Judge dismisses wrongful death suit against Clinton over Benghazi

By Eric DuVall  |  Updated May 27, 2017 at 2:40 PM
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May 27 (UPI) -- A federal judge on Friday dismissed a wrongful death suit against Hillary Clinton filed by the parents of two of the Americans killed in Benghazi.

The suit was filed in August, during the heat of the presidential campaign. It alleged Clinton's use of a private email server caused the attack that killed four Americans, including Christopher J. Stevens, the U.S. ambassador to Libya.

Clinton was secretary of state in 2012, when the attack happened.

One of the plaintiffs, Patricia Smith, whose son Sean Smith was aong the people killed, delivered a searing indictment of Clinton at the Republican National Convention, saying the Democrat failed to protect her son and then lied to cover up how he died.

The lawsuit linked Clinton's private email server with the Benghazi incident despite there was no evidence Clinton's email server had anything to do with causing the Benghazi attack.

In her decision, U.S. District Court Judge Amy Berman Jackson said the question of whether Clinton's email use was appropriate was not relevant to the case.

"The Court finds that Secretary Clinton was acting in the scope of her employment when she transmitted the emails that are alleged to give rise to her liability," Jackson wrote in her 29-page opinion. "The untimely death of plaintiffs' sons is tragic, and the Court does not mean to minimize the unspeakable loss that plaintiffs have suffered in any way. But when one applies the appropriate legal standards, it is clear that plaintiffs have not alleged sufficient facts to rebut the presumption that Secretary Clinton was acting in her official capacity when she used her private email server."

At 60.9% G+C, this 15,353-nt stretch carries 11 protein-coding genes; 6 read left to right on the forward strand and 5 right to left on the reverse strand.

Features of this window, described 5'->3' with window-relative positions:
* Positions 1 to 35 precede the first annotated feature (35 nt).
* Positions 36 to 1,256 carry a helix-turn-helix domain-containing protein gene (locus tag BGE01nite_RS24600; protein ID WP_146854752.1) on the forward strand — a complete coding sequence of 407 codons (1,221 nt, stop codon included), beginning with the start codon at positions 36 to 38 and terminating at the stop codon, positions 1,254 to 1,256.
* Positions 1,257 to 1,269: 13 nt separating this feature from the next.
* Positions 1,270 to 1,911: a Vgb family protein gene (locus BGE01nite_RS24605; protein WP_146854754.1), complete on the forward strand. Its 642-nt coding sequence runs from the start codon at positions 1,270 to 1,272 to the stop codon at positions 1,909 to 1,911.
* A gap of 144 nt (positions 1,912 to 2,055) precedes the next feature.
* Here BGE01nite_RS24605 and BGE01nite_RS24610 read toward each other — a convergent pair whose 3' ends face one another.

Jackson also dismissed a related claim Clinton defamed the parents by lying about them in the press.

When the parents offered a different recollection of their meeting with Clinton after the attack, she told reporters the parents had not properly recalled the details of their conversation. Jackson said the discrepancies did not amount to libel and could have originated due to a simple misunderstanding.

"Secretary Clinton did not refer to plaintiffs as liars," Jackson noted. "Plaintiffs may find the candidate's statements in her own defense to be 'unpleasant or offensive,' but Secretary Clinton did not portray plaintiffs as 'odious, infamous, or ridiculous....' To the contrary, the statements portray plaintiffs as normal parents, grieving over the tragic loss of their loved ones."

A lawyer for Clinton declined to comment on the judge's ruling.

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